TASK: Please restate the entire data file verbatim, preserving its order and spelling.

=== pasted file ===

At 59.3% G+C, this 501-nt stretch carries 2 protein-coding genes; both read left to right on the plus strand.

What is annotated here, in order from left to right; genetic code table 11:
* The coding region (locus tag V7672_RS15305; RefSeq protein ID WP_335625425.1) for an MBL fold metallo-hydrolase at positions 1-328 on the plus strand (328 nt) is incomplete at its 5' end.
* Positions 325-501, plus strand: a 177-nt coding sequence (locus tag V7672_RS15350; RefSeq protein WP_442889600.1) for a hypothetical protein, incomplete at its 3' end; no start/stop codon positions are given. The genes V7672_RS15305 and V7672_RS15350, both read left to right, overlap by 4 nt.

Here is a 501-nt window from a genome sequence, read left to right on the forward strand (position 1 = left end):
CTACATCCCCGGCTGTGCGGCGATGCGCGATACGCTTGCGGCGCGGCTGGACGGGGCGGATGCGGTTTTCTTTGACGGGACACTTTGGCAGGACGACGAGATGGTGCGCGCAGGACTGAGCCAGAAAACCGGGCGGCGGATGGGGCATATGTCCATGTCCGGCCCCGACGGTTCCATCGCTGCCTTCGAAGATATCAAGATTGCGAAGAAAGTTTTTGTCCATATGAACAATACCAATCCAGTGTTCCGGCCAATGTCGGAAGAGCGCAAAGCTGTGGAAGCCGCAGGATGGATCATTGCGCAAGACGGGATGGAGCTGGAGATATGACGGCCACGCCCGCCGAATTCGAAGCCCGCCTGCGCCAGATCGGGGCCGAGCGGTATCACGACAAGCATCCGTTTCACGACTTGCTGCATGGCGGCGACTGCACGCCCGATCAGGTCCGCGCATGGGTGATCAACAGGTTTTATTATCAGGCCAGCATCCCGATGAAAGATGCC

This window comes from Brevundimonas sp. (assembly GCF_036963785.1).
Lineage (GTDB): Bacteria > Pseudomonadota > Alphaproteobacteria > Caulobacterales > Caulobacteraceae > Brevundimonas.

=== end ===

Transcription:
At 59.3% G+C, this 501-nt stretch carries 2 protein-coding genes; both read left to right on the plus strand.

What is annotated here, in order from left to right; genetic code table 11:
* The coding region (locus tag V7672_RS15305; RefSeq protein ID WP_335625425.1) for an MBL fold metallo-hydrolase at positions 1-328 on the plus strand (328 nt) is incomplete at its 5' end.
* Positions 325-501, plus strand: a 177-nt coding sequence (locus tag V7672_RS15350; RefSeq protein WP_442889600.1) for a hypothetical protein, incomplete at its 3' end; no start/stop codon positions are given. The genes V7672_RS15305 and V7672_RS15350, both read left to right, overlap by 4 nt.

Here is a 501-nt window from a genome sequence, read left to right on the forward strand (position 1 = left end):
CTACATCCCCGGCTGTGCGGCGATGCGCGATACGCTTGCGGCGCGGCTGGACGGGGCGGATGCGGTTTTCTTTGACGGGACACTTTGGCAGGACGACGAGATGGTGCGCGCAGGACTGAGCCAGAAAACCGGGCGGCGGATGGGGCATATGTCCATGTCCGGCCCCGACGGTTCCATCGCTGCCTTCGAAGATATCAAGATTGCGAAGAAAGTTTTTGTCCATATGAACAATACCAATCCAGTGTTCCGGCCAATGTCGGAAGAGCGCAAAGCTGTGGAAGCCGCAGGATGGATCATTGCGCAAGACGGGATGGAGCTGGAGATATGACGGCCACGCCCGCCGAATTCGAAGCCCGCCTGCGCCAGATCGGGGCCGAGCGGTATCACGACAAGCATCCGTTTCACGACTTGCTGCATGGCGGCGACTGCACGCCCGATCAGGTCCGCGCATGGGTGATCAACAGGTTTTATTATCAGGCCAGCATCCCGATGAAAGATGCC

This window comes from Brevundimonas sp. (assembly GCF_036963785.1).
Lineage (GTDB): Bacteria > Pseudomonadota > Alphaproteobacteria > Caulobacterales > Caulobacteraceae > Brevundimonas.